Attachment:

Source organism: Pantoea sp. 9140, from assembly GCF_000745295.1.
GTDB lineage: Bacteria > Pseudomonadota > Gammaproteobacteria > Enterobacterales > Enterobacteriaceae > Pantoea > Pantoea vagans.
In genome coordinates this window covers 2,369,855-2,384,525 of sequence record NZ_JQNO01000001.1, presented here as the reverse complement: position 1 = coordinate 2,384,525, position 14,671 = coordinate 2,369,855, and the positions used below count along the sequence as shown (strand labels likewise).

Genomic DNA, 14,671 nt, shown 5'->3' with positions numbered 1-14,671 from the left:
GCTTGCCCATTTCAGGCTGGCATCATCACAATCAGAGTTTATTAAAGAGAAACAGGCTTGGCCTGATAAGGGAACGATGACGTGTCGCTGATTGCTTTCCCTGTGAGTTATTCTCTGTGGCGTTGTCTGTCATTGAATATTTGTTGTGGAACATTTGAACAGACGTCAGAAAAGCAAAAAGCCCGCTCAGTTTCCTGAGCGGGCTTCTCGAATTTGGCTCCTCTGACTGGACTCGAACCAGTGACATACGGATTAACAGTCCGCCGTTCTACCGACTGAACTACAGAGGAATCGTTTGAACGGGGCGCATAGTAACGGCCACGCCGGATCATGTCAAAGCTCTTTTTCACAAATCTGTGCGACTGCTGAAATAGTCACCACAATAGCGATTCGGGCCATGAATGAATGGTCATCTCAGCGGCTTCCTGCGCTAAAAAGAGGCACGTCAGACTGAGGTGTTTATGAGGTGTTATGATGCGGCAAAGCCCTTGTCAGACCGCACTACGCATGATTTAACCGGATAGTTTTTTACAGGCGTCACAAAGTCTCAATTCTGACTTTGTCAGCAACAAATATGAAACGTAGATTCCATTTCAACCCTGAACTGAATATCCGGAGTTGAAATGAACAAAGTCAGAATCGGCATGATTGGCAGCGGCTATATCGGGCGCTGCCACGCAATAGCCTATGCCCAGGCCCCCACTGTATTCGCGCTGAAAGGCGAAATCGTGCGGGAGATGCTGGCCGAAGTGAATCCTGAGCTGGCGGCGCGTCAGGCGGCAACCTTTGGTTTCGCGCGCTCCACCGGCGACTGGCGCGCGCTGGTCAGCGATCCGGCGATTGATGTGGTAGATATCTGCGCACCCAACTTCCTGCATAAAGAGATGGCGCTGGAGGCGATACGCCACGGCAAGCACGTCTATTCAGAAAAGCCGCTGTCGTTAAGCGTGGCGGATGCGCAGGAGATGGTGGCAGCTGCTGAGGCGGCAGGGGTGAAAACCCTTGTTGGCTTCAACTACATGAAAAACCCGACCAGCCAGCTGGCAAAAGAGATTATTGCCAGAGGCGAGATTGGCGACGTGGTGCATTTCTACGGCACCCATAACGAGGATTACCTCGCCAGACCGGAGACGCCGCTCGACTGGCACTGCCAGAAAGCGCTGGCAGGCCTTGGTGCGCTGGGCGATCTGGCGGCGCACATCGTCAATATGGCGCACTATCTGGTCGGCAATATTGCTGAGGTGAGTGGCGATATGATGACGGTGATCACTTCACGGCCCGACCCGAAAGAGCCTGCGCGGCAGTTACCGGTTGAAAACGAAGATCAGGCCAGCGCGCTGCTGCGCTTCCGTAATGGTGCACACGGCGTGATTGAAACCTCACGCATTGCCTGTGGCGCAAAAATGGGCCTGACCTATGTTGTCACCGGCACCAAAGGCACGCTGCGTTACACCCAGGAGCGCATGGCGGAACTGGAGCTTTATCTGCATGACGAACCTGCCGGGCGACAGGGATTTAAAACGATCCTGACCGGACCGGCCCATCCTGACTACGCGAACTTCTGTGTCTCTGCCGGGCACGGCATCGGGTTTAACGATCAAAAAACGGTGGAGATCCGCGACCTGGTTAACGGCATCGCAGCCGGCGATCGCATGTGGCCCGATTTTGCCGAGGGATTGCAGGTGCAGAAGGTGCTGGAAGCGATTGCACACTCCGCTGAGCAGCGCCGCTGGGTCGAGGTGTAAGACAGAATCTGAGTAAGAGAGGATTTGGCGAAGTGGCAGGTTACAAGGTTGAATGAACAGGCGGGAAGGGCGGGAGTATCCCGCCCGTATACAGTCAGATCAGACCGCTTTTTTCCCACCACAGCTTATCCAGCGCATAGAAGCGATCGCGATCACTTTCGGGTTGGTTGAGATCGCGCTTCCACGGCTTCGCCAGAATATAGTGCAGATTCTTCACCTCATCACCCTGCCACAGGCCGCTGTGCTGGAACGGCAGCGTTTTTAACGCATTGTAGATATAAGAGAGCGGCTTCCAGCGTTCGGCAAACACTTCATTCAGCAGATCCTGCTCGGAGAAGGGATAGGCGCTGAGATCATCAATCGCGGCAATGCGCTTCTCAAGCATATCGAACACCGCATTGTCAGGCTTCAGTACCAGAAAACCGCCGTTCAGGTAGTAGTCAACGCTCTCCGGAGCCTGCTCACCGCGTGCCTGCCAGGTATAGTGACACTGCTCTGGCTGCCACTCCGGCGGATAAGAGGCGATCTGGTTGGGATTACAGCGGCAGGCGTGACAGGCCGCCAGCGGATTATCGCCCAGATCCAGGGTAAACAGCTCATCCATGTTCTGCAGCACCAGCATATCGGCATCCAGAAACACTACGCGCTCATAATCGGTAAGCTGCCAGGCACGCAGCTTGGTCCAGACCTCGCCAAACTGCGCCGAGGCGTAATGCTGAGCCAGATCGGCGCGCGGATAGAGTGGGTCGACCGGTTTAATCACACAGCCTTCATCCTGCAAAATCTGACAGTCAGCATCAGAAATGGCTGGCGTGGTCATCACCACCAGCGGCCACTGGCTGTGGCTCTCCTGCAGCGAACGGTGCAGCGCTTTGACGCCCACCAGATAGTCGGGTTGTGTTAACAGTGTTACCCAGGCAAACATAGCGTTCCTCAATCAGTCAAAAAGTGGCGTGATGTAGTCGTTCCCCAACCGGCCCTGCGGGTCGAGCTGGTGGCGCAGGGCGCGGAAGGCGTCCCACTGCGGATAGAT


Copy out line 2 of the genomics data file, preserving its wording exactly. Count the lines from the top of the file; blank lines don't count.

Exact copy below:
GTDB lineage: Bacteria > Pseudomonadota > Gammaproteobacteria > Enterobacterales > Enterobacteriaceae > Pantoea > Pantoea vagans.